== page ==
Juvenile Victim Assistance

Victim Advocates:

When a crime occurs, the “people of the state” represented by the Solicitor or one of his assistants, prosecute the case. The Victim-Witness Advocates inform victims of their rights. They act as liaisons between the victims and other agencies. They attend court hearings with victims or attend on their behalf. They keep the victims informed of hearing dates, case updates and defendants sentences. They set up pretrial conferences upon a Solicitor’s request and attend them. They attend hearings when requested to attend by the victim or their family.

Introduction to Victim-Witness Assistance:

If you are a victim of a crime or a witness to one, your assistance is vital to our criminal justice system. It is only though your cooperation that criminals can be brought to justice. The following information will help you understand what services are available to assist you, what happens in bringing a case to trial, and your rights as a victim or witness.

Victim-Witness Assistance Program:

During the time it takes to prepare your case for court by law enforcement and the Solicitor’s Office, the Victim-Witness Assistance Program will keep you informed and provide help that includes:

  • Crisis intervention
  • Status and case management report of your case
  • Courtroom Orientation
  • Support and assistance while attending court
  • Social service referrals
  • Claims for victim’s compensation
  • Attempted restitution assistance
  • Preparation of Victim Impact Statement
  • Emergency referrals
  • Counseling and follow-up
  • Special attention for the young, elderly and disabled
  • Employer and school contact

Compensation Fund:

As a victim of a violent crime, you may be eligible for victim compensation from the State Office of Victim Assistance. Contact the Solicitor’s Victim-Witness Program. IF you qualify, you may be paid for expenses resulting from the crime such as loss of earnings or unpaid medical expenses.


You may be entitled to reimbursement of expenses you have incurred by way of personal injury to property loss suffered as a result of a crime. There is no funding available for stolen or damaged personal property. However, you may request the Judge who sentences the defendant after he is found guilty, or pleads guilty, to order the defendant to reimburse you for your loss. Depending on the circumstances, the judge may or may not require the defendant to pay restitution. You can also seek the advice of a civil attorney to attempt to regain your losses.

It is up to you to prove the amount of your loss to the court. Be sure to keep good records and bring them with you to all conferences and court appearances.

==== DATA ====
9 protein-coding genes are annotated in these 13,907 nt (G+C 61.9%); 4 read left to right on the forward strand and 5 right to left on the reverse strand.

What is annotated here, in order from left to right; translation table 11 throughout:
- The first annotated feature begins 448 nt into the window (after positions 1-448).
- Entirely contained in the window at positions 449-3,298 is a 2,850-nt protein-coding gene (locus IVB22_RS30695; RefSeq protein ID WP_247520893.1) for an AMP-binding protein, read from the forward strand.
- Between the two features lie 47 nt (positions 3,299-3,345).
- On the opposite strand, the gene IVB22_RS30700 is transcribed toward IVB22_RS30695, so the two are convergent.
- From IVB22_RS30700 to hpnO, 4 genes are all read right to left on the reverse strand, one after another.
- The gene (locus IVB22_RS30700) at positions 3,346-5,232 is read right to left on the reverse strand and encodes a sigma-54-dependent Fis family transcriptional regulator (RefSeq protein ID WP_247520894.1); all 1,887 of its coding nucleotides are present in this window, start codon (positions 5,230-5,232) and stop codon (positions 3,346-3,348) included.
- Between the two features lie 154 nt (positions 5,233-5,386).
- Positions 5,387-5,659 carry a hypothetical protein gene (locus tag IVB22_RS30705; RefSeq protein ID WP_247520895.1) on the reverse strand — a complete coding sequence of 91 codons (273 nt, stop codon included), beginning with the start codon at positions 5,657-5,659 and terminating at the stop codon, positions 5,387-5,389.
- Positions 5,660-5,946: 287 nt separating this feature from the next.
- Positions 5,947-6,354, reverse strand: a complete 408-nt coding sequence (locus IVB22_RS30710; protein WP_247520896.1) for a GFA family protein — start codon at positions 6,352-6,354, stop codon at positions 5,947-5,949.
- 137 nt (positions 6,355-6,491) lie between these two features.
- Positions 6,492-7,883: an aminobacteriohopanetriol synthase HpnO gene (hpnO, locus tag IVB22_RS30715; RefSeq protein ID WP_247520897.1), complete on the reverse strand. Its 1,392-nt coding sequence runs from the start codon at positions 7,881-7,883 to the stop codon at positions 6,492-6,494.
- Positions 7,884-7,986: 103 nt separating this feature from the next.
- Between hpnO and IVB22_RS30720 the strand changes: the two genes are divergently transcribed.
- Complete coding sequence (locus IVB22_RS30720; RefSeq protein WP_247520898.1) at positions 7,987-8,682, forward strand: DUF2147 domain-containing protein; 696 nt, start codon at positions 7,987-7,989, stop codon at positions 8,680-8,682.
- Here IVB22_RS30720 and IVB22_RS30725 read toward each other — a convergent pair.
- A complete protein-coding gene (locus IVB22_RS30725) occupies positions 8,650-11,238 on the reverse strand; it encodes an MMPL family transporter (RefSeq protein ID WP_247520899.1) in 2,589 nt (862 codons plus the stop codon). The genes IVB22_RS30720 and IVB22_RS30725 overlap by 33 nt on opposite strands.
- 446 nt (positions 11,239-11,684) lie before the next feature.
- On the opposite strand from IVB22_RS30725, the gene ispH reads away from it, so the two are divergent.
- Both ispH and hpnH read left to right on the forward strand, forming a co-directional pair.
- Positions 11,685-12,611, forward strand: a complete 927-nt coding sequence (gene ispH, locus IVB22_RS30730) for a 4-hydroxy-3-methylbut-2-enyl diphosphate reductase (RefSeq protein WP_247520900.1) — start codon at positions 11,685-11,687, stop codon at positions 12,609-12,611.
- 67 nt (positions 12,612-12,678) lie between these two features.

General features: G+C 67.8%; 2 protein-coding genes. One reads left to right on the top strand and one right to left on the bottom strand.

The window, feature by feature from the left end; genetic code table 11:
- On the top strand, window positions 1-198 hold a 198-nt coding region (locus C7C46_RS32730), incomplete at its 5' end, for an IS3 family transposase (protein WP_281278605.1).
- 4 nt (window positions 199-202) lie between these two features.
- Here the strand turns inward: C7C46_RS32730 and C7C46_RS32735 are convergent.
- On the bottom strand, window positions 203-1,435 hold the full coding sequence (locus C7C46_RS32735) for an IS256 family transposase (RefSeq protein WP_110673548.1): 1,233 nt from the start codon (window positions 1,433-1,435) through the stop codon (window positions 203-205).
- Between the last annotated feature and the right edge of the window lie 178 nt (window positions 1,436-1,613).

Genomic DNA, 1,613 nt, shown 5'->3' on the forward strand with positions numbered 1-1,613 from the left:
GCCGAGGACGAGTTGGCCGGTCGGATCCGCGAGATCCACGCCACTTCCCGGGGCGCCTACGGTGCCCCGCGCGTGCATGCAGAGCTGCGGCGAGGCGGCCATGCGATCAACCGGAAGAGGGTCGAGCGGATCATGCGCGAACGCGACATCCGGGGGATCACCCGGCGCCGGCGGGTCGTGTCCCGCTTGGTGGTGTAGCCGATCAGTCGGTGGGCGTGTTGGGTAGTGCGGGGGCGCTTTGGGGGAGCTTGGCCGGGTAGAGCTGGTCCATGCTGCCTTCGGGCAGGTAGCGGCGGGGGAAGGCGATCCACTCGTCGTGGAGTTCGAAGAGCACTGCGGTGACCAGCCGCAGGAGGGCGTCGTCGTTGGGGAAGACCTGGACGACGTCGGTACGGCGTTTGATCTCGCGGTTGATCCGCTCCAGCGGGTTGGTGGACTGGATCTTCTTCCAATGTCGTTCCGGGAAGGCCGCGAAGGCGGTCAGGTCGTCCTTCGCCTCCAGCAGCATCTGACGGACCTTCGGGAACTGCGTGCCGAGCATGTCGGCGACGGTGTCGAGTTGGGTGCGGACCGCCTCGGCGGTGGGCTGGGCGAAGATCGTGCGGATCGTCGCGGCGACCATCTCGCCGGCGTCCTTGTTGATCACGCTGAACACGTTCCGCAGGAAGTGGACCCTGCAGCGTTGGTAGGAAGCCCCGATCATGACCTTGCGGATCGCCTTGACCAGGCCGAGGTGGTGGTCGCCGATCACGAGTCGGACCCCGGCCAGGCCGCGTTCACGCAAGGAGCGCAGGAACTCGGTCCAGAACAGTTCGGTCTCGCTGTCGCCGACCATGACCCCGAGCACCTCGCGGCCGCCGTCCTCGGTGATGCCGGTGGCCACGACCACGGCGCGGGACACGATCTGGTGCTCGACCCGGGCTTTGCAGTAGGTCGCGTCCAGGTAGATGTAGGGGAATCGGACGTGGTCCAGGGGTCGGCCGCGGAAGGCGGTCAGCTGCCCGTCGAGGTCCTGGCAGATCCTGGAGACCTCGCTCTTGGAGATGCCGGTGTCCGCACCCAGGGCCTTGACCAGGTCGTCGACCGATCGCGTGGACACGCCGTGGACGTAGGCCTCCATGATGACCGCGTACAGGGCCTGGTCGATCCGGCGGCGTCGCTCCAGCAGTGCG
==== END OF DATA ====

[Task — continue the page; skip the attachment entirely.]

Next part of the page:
Circuit Solicitor:

There are sixteen judicial circuits in the state. Each circuit has one solicitor who is the chief prosecuting attorney. The Solicitor and his assistants represent the State (people) in the prosecution of all criminal cases. We are the 8th Judicial Circuit, comprised of Abbeville, Greenwood, Laurens, and Newberry counties.


A subpoena is an order directing you to be present at the time and place stated. You may receive your subpoena by mail or in person. Bring your subpoena when you appear on the requested day. If the subpoena requires you to bring an item of evidence, please have it with you.

Preliminary Hearings:

In many cases the law requires that a preliminary hearing be held. If so, your first court appearance may be required at this hearing which is held by a Magistrate without a jury. Here the Magistrate listens to the evidence of the crime and determines whether the case should be sent to the Grand Jury for its consideration. (Normally only a part of the evidence is presented at this time.) The defense attorney is usually present and may ask you questions. If notified, you should appear at the time and place specified. Please feel free to call if you have any questions.

Grand Jury:

The Grand Jury is composed of 18 people who meet prior to each term of court. They consider each case presented to them and determine once again if probable cause has been shown. If probable cause is shown, the Grand Jury returns a True Bill of Indictment, which allows the case to go to trial in General Sessions Court (Criminal Court.) If the Grand Jury does not find probable cause, it returns a No Bill of Indictment, which ends the case. Unless notified, it is not necessary for you to appear before the Grand Jury. Please feel free to contact the Victim-Witness Assistance Program about a Grand Jury date.

Trial or Plea:

The trial will be held in the County Courthouse. In some cases, a trial will not be required because the defendant will plead guilty. When this happens, your testimony will not be required; however, each victim has the right and privilege to be present and address the Judge before sentencing.

Rights of Victims and Witnesses:

  • To be treated with dignity and compassion
  • To have protection from intimidation and harm
  • To be informed concerning the criminal justice process
  • The right to reparation
  • To preservation of property and employment
  • To due process in criminal court
  • To special recognition for the very young, elderly, handicapped and others with special needs

If You Become a Victim: 

1) First, report the crime to law enforcement
2) Then contact the 8th Circuit Solicitor’s Office Victim-Witness Assistance Program at 864-942-8809.


If you have any fears regarding your involvement in the case, contact the Victim/Witness Assistance Program. On extremely rare occasions you may receive a threat. A person who threatens or harasses a witness is obstructing justice and may be committing a crime. If you are threatened, immediately contact your local police/sheriff’s department or the Solicitor’s Office.